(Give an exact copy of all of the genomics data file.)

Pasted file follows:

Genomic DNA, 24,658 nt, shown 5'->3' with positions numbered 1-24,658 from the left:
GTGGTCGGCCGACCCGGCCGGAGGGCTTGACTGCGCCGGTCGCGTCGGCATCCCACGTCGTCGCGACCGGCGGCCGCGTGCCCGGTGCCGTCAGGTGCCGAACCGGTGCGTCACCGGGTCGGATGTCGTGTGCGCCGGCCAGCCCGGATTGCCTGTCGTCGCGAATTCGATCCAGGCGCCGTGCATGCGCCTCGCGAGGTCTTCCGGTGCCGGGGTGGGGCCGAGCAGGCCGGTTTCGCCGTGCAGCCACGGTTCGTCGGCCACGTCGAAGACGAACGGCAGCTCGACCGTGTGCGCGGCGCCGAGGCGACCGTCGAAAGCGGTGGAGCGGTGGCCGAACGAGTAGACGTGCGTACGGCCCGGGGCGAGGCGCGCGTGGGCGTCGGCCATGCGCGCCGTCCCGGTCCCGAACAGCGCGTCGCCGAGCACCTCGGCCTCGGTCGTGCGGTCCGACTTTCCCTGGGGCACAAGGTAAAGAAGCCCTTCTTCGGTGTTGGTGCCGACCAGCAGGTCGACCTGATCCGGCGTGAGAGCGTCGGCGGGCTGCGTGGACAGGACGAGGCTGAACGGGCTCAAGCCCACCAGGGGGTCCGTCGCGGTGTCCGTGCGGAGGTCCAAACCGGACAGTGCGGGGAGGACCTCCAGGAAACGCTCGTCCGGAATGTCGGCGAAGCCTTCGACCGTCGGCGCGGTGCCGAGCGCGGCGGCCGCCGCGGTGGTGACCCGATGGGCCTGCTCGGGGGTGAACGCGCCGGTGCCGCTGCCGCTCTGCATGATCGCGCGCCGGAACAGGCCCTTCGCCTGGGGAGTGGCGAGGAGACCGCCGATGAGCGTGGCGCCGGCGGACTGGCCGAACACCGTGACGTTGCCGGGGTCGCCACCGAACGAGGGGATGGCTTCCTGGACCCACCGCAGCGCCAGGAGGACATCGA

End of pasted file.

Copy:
Genomic DNA, 24,658 nt, shown 5'->3' with positions numbered 1-24,658 from the left:
GTGGTCGGCCGACCCGGCCGGAGGGCTTGACTGCGCCGGTCGCGTCGGCATCCCACGTCGTCGCGACCGGCGGCCGCGTGCCCGGTGCCGTCAGGTGCCGAACCGGTGCGTCACCGGGTCGGATGTCGTGTGCGCCGGCCAGCCCGGATTGCCTGTCGTCGCGAATTCGATCCAGGCGCCGTGCATGCGCCTCGCGAGGTCTTCCGGTGCCGGGGTGGGGCCGAGCAGGCCGGTTTCGCCGTGCAGCCACGGTTCGTCGGCCACGTCGAAGACGAACGGCAGCTCGACCGTGTGCGCGGCGCCGAGGCGACCGTCGAAAGCGGTGGAGCGGTGGCCGAACGAGTAGACGTGCGTACGGCCCGGGGCGAGGCGCGCGTGGGCGTCGGCCATGCGCGCCGTCCCGGTCCCGAACAGCGCGTCGCCGAGCACCTCGGCCTCGGTCGTGCGGTCCGACTTTCCCTGGGGCACAAGGTAAAGAAGCCCTTCTTCGGTGTTGGTGCCGACCAGCAGGTCGACCTGATCCGGCGTGAGAGCGTCGGCGGGCTGCGTGGACAGGACGAGGCTGAACGGGCTCAAGCCCACCAGGGGGTCCGTCGCGGTGTCCGTGCGGAGGTCCAAACCGGACAGTGCGGGGAGGACCTCCAGGAAACGCTCGTCCGGAATGTCGGCGAAGCCTTCGACCGTCGGCGCGGTGCCGAGCGCGGCGGCCGCCGCGGTGGTGACCCGATGGGCCTGCTCGGGGGTGAACGCGCCGGTGCCGCTGCCGCTCTGCATGATCGCGCGCCGGAACAGGCCCTTCGCCTGGGGAGTGGCGAGGAGACCGCCGATGAGCGTGGCGCCGGCGGACTGGCCGAACACCGTGACGTTGCCGGGGTCGCCACCGAACGAGGGGATGGCTTCCTGGACCCACCGCAGCGCCAGGAGGACATCGA